Powertrain pros and cons
+ The stout 325 horsepower V6 generates 267 pound-feet of twist, and gets even more aggro when put in Sport Mode.
+ No CVT here, just a smooth-sailing seven-speed automatic gearbox that supports downshifting rev matches.
+ Snow and Sport drive modes can be selected on the fly, making the all-wheel drive version more appealing and useful to buyers.
– The QX50 doesn’t have paddle shifters, and that big V6 is thirsty — while Premium fuel is not required, Infiniti does recommending using it for maximum performance gains.
Much like the QX60 midsize SUV we reviewed the week prior, Infiniti’s smaller ute retains a graphite colored interior that is more mild than wild. Nevertheless, we were keen on how Infiniti offers things like aluminum race pedals, a coat hanger on the back of the driver’s seat, a power-adjusting steering column, and more heated seat configurations than you can shake a piston at. The backseat is also a nice place to spend some time, with loads of room at every angle. Cargo volume jumps from 18.6 square feet to 50.1, as the power-folding rear bench quickly collapses with the push of a button.
Interior pros and cons
+ Stylish and simple, the leather interior is a plush place to park your rear, for both driver and passenger.
+ Rear bench room has been stretched significantly, providing passengers with one of the most spacious rear seating spaces in the segment.
+ Touches like coat hooks that are integrated into the back of the driver’s seat headrest, one-touch switches, power telescoping steering controls, memory seating settings, power retracting seatbacks, and alloy pedals all add considerable value.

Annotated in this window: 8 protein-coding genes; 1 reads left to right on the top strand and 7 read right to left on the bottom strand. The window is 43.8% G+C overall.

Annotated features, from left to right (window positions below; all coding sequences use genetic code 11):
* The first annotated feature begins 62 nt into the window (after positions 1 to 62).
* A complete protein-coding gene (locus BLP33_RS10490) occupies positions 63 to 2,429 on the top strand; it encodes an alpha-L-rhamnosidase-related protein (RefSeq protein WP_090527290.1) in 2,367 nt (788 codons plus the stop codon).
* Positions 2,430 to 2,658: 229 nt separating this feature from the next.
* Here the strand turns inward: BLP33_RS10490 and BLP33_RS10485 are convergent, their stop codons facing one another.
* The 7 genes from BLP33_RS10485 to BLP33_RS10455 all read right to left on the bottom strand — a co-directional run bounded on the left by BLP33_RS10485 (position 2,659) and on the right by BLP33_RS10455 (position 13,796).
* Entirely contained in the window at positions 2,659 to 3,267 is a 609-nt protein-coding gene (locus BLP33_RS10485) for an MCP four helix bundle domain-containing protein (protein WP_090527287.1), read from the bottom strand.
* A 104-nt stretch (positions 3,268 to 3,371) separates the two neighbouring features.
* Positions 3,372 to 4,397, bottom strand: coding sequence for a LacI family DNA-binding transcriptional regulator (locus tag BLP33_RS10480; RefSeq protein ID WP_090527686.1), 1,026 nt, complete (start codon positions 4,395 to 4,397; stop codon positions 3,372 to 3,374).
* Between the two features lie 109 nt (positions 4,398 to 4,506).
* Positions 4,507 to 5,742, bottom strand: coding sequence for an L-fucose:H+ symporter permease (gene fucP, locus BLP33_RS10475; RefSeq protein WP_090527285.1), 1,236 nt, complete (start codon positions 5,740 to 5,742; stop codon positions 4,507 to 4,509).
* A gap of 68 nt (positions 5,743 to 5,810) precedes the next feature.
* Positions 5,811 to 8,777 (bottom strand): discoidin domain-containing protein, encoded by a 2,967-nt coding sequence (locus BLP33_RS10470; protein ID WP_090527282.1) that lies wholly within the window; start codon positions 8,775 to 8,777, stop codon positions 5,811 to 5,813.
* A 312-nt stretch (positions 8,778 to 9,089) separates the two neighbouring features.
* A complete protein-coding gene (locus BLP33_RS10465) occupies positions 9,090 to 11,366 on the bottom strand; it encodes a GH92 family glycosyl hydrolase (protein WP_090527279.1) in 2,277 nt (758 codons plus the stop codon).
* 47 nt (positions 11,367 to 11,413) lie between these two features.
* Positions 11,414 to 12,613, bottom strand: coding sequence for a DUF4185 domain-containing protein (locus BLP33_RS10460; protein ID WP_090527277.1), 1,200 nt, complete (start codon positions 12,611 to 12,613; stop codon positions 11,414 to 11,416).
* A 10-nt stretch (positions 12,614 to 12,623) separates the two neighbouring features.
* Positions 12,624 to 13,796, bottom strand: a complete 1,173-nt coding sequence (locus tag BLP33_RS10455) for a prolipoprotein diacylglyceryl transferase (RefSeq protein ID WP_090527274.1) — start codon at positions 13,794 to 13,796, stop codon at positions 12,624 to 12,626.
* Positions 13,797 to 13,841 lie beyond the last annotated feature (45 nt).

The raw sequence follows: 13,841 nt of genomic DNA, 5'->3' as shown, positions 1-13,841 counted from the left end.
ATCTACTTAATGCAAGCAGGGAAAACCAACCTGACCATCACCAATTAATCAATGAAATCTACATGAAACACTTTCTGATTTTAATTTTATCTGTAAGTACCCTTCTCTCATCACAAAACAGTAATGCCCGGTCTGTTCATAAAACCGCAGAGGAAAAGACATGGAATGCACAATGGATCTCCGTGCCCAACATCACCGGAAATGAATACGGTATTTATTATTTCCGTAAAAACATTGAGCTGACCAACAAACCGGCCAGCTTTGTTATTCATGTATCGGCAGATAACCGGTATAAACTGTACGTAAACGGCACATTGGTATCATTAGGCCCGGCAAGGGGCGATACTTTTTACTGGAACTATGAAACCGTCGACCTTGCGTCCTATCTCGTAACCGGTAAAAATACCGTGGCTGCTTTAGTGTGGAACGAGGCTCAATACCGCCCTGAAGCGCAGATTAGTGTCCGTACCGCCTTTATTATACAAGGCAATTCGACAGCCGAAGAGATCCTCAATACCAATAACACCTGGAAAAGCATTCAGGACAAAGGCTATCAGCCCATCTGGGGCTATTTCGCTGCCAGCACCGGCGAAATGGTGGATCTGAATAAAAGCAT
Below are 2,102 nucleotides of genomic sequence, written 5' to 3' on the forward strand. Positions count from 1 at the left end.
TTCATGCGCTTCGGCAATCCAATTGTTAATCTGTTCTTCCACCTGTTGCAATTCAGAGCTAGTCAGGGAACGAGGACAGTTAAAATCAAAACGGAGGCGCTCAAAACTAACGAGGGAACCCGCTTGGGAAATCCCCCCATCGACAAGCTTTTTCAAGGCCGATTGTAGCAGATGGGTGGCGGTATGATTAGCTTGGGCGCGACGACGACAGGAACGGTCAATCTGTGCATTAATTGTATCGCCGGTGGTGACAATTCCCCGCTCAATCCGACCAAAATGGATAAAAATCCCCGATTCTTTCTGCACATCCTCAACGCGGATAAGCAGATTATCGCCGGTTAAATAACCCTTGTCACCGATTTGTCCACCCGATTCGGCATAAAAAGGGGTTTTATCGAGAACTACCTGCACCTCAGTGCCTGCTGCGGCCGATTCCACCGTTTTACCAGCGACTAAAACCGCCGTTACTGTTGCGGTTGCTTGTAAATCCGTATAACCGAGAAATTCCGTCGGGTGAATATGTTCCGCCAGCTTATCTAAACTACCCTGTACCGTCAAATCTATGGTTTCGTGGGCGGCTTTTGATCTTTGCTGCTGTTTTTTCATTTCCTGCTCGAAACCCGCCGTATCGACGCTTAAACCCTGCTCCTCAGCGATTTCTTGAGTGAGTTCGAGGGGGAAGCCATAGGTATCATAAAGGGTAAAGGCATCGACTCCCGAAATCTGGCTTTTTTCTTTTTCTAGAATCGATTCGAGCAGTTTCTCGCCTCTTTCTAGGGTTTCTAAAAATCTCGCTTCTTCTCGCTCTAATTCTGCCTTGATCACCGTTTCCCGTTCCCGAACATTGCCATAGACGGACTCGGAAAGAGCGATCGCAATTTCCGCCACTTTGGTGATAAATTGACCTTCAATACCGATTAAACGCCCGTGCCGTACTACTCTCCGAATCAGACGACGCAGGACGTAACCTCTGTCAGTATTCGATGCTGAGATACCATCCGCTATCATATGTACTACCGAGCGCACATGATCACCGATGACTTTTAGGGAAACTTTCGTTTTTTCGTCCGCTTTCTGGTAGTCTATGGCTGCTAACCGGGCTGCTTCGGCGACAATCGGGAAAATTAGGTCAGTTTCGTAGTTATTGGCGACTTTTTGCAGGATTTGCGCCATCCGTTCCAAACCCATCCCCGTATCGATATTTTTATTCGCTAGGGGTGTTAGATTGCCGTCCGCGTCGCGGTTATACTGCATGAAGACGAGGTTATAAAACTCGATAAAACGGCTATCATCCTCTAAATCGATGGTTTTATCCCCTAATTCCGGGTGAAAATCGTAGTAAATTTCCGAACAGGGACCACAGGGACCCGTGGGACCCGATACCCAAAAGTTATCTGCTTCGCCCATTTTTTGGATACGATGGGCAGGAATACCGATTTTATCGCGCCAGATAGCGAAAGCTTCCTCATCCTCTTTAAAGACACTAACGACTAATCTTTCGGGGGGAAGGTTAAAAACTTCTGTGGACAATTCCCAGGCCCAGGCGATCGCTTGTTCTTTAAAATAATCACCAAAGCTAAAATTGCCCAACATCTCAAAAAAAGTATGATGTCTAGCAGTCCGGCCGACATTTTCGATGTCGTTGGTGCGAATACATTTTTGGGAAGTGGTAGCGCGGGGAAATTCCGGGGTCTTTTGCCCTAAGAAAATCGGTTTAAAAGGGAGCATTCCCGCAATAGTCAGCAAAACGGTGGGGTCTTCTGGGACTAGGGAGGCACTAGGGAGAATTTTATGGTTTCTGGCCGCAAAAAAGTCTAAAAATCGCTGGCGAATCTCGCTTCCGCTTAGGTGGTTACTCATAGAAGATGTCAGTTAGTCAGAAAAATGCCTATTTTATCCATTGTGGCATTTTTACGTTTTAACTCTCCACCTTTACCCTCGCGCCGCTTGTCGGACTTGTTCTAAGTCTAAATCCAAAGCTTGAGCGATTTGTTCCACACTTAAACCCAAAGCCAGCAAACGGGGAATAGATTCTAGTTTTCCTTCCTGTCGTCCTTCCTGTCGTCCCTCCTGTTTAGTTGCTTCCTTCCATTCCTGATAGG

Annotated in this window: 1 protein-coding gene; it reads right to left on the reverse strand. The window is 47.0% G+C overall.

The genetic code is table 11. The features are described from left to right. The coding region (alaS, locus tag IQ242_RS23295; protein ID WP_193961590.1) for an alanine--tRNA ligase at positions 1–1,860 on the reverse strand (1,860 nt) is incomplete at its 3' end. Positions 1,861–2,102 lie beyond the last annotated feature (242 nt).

– The QX50 is sadly nowhere near the top in regard to cargo volume, and storage spaces and cubbies are small.
– Sadly, faux wood trim continues to be an Infiniti staple.
Tech and safety
The QX50 had its fair share of hits and misses in the tech/safety department. While nothing stood out as a deal-breaker to us, the dated looking driver display and 7-inch center stack’s not-so-3D mapping left us pining for Jaguar’s outstanding 12.3-inch digital instrument panel. Safety and convenience-wise, almost $10,000 worth of upgrade packages add a profusion of smart sensory systems and camera setups, as well as things like streaming Bluetooth audio and XM NavTraffic/NavWeather.
Tech pros and cons
+ Tech, Touring, Premium, and Premium Plus packages give buyers upgrades like entry/exit assist, navi, adaptive/self-leveling lighting, intelligent cruise control, and much more.
+ The 11-speaker Bose audio upgrade sounds solid, the CD player doubles as a DVD and MP3 player, and having button controls limit touchscreen headaches.
+ Around View cameras show 360-degree angles, front and rear sonar systems pinpoint hidden dangers, and both forward collision warnings and brake assist keep stopping power a priority.
– Lane departure warnings can be hit or miss, 3D maps are dated-looking, 7-inch center stack screen seems small compared to the competition, and graphics look dated on both driver and infotainment screens.